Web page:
“Dad,” came the dejected voice of my number one son over the phone. “I’m having one of your days.”
My heart sank for my boy. One of my days is not a good thing. When I’m having one of my days I tend to just walk around muttering ‘that’d be right’ and ‘typical’ as things fall apart around me. I’ll go to use our trailer and, after filling the thing up with rubbish, find a tyre is flat. I’ll go to change the tyre and won’t be able to find the jack. I’ll borrow a jack and something on it will break so I’ll have to race to the local auto shop to buy a bit. Then I’ll get to the tip and it’ll have closed ten minutes ago.
Master21 was on his way to university. He was walking up the road chatting to me on his phone.
“What’s happened?” I wanted to know.
“I ran out of petrol coming back from taking Frances to work this morning.”
“I see. That’s not too bad,” I said.
“I didn’t have my phone or wallet. I had to walk home.”
Still not too bad, I was thinking.
“I was in my pajamas.”
Ah, there it is.
“Not only that,” he went on, “I’ve been growing my face out because Frances wanted to see what I’d look like with a beard. This morning she told me she didn’t like it so I could shave. Only my shaver broke. So I was in my pajamas with one half of my face shaven and the other hairy.”
I laughed. Tracey’s right, it is funnier when it’s happening to someone else.
“Are you tired?” I asked him. “I usually find if I haven’t been sleeping well lots of bad things happen because you’re slower to react and don’t think of consequences before you act.”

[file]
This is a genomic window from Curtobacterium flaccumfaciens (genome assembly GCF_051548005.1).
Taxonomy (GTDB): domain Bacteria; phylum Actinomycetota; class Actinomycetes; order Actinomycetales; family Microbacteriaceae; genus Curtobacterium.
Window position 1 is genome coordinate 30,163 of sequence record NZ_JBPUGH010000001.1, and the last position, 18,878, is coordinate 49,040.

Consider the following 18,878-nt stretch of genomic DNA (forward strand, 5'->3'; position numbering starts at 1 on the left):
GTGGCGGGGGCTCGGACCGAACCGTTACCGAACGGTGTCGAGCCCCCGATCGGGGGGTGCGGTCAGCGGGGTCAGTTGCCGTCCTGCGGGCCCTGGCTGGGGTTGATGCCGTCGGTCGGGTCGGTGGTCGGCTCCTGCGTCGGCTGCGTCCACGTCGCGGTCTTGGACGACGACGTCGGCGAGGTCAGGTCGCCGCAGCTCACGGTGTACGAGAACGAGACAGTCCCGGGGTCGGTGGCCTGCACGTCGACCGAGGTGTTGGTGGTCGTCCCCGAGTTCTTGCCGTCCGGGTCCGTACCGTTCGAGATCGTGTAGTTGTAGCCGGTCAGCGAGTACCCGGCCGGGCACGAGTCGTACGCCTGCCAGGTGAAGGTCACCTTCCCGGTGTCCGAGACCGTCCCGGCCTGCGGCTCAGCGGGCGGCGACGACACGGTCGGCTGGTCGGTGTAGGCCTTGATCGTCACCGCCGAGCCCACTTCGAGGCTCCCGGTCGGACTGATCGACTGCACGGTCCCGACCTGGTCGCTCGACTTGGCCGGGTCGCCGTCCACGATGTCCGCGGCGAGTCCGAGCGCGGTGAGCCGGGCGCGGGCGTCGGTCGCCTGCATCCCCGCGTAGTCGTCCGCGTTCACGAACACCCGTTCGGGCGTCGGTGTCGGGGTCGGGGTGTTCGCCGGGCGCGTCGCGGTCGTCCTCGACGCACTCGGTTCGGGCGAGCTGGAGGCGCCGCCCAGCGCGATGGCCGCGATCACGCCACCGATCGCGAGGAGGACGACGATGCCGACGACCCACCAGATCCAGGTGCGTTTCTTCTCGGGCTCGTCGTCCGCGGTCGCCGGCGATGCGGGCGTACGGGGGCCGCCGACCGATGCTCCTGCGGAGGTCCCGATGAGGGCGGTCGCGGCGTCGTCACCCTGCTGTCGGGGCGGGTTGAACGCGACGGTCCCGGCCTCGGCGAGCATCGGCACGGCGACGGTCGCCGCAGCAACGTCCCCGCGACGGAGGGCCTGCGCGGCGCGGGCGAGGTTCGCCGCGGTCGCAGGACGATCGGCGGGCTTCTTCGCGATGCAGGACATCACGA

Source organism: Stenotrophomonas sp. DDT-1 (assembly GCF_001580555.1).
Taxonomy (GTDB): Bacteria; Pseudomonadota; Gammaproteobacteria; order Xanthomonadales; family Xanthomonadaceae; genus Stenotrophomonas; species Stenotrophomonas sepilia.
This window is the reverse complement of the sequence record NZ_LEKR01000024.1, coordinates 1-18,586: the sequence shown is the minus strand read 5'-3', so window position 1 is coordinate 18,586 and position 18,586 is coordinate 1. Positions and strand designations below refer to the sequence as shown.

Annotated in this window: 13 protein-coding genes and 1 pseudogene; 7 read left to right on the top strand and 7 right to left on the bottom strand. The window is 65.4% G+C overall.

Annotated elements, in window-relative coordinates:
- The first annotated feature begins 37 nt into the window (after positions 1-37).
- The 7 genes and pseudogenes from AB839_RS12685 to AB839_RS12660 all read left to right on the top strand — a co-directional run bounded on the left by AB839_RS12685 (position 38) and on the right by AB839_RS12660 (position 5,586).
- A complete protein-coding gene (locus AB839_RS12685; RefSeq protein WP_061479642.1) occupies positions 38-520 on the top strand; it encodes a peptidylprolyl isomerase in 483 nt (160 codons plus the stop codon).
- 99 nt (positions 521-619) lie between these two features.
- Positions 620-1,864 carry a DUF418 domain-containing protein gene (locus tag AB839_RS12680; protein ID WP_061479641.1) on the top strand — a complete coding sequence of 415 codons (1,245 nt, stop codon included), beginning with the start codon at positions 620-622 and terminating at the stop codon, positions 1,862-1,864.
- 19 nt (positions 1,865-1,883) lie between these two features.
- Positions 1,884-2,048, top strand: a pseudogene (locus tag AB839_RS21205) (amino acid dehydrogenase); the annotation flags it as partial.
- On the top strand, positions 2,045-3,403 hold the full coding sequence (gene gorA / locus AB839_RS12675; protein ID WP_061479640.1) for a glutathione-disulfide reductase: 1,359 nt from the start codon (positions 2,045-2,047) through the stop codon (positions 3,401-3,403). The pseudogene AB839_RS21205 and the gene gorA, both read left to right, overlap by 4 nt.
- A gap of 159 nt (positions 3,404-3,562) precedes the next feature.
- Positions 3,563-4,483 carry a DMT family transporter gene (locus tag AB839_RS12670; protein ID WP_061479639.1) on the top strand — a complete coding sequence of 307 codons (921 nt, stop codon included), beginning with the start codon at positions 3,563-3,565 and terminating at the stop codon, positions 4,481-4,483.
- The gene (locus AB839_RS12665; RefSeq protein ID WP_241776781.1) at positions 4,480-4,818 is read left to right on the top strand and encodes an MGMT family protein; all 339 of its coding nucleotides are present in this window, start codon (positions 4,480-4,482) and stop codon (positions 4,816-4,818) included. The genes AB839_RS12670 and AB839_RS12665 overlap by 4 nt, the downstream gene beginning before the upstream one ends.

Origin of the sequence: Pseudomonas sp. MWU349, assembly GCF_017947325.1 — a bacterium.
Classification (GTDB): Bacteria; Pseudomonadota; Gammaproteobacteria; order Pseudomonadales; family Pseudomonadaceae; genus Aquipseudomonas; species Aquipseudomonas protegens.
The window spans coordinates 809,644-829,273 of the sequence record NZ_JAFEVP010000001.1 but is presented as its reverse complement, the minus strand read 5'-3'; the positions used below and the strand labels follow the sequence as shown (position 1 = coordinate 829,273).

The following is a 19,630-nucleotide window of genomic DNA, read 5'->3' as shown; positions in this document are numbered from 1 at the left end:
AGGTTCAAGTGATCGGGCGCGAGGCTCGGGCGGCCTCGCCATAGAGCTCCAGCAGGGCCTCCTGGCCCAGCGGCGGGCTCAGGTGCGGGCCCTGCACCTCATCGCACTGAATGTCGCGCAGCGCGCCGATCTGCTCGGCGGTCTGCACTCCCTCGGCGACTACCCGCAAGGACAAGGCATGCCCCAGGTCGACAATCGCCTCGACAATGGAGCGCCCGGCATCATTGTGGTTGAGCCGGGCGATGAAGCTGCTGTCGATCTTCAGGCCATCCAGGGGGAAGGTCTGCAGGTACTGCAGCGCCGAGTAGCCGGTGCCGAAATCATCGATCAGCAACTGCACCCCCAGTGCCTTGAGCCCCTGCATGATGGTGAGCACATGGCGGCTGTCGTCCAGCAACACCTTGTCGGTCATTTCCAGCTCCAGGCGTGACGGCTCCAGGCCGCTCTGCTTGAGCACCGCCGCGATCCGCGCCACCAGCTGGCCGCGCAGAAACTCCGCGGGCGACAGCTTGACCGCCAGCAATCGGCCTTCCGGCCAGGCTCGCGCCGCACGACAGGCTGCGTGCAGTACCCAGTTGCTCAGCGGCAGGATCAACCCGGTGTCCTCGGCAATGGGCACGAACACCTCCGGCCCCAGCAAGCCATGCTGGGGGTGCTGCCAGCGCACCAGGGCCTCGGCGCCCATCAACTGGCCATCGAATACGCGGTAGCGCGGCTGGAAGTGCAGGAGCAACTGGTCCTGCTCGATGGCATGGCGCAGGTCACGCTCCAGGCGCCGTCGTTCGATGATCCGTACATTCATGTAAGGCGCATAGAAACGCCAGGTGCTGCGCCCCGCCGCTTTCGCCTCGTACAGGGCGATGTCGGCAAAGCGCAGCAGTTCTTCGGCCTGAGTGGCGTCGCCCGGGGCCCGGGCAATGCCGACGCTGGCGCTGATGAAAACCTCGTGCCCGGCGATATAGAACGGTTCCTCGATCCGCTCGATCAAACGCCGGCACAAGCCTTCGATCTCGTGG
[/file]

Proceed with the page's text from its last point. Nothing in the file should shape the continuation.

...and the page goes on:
He agreed. “Frances is keeping me awake.”
“Half your luck.”
“Not because of that.” We love Frances. She’s a keeper. But it seems thinks aren’t working out so well in the bedroom. “She’s sleep- talking,” he told me. “Sleep-talking. Sleep-thumping. Sleep-waking me the hell up to sleep-tell me stuff.”
He should be used to this. We’ve a house full of sleep-walkers and talkers in this house too.
“Well, last night she told me there was something seriously wrong with the whales because they had turtle faces.”
By now we were both laughing.
“And then she was upset because no one wanted to buy stuff at her shop.” There was a pause. “It was a hand shop.”
“A secondhand shop?”
“No. Just hands.”
“I see,” I said. “No, I don’t. Why was she selling hands?”
“I asked her. She got cross with me and told me ‘because there’s nowhere to keep them at home’.”
“I’ve started recording her if you want to hear it for yourself.”
Hell yes I want to hear this. I would suggest the world wants to hear this: needs to hear this.
By this time Master21 was laughing with me. Sometimes it helps just to say it out loud. Sometimes just savouring the ridiculousness of life is enough to get you through. I always comfort myself with the knowledge I’m going to get a good story out of it.
It ended up being one of the funniest phone calls I’ve had in ages. All it needed was a final punch line. And my boy didn’t let me down.
Soon he was only about a kilometer from where he’d ditched his car and we chuckled how the nightmare day was nearly over. Or so we thought.
“That’d be right,” I suddenly heard Master21 mutter down the phone. “Just typical.” But I could hear the amusement in his voice.
“It just started raining.”
Budda-ching! Thank you very much. You’ve been a great audience. Try the veal.
Hey it could be worse. Instead of the odd bad day he could have inherited my nose, and there’s just no laughing at that 🙂
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